OSHA Finds Serious Forest Service Violations at Esperanza Fire
OSHA on July 19 released its findings after investigating the Esperanza fire, which killed five firefighters of the U.S. Forest Service on Oct. 26, 2006, in the Banning, Calif., community of Twin Pines. OSHA said it issued to USFS, a USDA agency, a Notice of Unsafe or Unhealthful Working Conditions for alleged serious violations, including failing to comply with three of 10 "standard fire orders" and six of 18 "watch out situations" listed in the Interagency Standards for Fire and Fire Aviation Operations.
"OSHA is already working with the U.S. Forest Service to ensure that the utmost care is taken to prevent future loss of life," said Frank Strasheim, the agency's regional administrator in San Francisco. "We have already entered another fire season, and we are working together to prevent such tragedies from occurring again." USFS may meet informally with OSHA to discuss the violation notices, including methods of correction and length of abatement periods, OSHA said. The OSH Act defines a serious violation as one where there is substantial probability that death or serious physical harm could result and the employer knew, or should have known, of the hazard.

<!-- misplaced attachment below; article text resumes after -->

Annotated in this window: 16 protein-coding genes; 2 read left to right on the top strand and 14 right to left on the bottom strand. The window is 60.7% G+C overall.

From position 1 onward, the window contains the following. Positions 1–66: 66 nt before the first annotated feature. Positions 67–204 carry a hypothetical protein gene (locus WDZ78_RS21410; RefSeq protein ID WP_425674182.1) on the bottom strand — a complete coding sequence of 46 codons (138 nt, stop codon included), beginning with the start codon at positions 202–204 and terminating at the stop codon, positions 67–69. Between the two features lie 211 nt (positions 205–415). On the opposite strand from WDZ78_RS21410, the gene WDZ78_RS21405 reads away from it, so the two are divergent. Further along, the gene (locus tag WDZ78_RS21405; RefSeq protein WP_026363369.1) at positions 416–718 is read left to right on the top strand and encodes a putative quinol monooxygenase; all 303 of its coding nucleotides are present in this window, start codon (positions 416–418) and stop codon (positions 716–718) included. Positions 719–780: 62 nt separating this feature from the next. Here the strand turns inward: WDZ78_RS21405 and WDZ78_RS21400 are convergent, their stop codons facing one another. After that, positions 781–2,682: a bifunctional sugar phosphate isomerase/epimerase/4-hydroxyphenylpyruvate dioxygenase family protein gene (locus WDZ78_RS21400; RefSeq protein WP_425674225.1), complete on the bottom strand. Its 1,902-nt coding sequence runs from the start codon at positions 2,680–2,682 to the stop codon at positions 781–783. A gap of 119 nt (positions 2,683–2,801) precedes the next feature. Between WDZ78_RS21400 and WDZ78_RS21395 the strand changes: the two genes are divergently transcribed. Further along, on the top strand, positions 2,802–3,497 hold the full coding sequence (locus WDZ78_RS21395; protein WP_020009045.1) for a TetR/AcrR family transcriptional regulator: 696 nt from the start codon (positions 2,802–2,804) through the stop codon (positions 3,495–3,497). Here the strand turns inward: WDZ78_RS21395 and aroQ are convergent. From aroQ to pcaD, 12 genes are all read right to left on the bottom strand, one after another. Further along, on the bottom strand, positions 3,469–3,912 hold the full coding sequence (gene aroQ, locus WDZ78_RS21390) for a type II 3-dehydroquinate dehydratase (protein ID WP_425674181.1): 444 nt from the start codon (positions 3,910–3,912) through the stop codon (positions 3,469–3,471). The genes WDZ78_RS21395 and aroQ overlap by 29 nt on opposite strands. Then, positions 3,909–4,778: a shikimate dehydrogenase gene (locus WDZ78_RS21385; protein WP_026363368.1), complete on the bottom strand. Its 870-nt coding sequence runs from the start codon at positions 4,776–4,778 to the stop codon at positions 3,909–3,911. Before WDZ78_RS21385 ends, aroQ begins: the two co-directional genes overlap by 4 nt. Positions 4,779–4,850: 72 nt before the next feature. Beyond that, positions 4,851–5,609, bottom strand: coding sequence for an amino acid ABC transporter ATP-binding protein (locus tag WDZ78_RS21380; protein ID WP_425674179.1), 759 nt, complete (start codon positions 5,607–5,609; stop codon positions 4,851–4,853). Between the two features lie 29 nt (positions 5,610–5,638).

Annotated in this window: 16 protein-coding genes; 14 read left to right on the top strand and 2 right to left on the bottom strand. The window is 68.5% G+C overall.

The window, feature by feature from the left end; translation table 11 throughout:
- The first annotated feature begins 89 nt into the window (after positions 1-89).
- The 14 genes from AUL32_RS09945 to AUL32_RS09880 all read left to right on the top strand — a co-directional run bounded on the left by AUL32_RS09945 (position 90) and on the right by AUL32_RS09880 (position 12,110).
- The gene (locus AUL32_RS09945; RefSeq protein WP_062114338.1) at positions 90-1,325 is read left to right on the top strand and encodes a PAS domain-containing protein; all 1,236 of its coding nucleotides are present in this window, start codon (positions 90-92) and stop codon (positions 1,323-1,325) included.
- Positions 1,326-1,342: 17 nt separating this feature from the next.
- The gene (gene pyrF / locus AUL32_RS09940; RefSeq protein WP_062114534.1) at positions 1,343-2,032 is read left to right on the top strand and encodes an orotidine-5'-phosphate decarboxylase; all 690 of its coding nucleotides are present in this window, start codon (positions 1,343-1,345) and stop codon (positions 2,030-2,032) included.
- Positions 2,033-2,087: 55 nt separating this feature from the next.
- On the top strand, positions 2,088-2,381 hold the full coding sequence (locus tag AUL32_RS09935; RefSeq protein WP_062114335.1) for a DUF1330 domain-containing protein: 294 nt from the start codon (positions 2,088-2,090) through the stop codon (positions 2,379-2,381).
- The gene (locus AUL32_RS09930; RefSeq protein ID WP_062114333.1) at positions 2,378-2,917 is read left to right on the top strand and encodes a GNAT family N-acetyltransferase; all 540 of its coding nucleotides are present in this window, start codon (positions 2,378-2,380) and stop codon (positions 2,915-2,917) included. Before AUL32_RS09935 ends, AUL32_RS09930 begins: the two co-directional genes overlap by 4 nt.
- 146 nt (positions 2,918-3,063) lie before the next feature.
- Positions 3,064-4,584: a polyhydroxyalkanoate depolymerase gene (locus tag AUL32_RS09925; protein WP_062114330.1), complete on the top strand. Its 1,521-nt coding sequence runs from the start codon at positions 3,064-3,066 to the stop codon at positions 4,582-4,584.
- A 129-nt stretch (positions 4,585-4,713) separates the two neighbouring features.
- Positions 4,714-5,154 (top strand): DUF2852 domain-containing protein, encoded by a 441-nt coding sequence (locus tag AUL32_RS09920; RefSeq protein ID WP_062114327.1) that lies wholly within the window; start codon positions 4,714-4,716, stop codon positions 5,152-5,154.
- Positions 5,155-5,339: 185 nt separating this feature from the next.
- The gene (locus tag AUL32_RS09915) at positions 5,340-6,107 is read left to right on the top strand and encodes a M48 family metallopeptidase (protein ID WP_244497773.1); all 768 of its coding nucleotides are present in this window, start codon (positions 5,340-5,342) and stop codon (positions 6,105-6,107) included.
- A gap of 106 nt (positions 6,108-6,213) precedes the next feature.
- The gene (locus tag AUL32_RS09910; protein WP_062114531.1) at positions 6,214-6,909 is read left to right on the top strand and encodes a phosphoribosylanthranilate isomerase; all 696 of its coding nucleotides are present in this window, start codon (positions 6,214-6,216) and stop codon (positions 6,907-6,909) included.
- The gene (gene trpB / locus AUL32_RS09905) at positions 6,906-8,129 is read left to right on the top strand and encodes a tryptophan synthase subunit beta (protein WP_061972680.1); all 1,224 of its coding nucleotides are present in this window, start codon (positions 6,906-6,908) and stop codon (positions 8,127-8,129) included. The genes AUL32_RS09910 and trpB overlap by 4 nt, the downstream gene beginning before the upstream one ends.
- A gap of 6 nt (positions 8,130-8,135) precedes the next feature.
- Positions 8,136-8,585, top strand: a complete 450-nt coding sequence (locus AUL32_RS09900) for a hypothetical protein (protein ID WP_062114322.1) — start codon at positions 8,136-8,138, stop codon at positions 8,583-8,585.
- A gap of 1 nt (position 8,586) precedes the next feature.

In June 2007, USFS Chief Abigail Kimbell approved an Esperanza accident review board's action plan with seven recommendations. One, with a March 31, 2008, completion date, is to promote use of the Esperanza Fire Fatality Serious Accident Investigation Report as a learning tool "to deliver a variety of strong messages to the fire community to emphasize the importance of risk management and the priority of life over structure protection."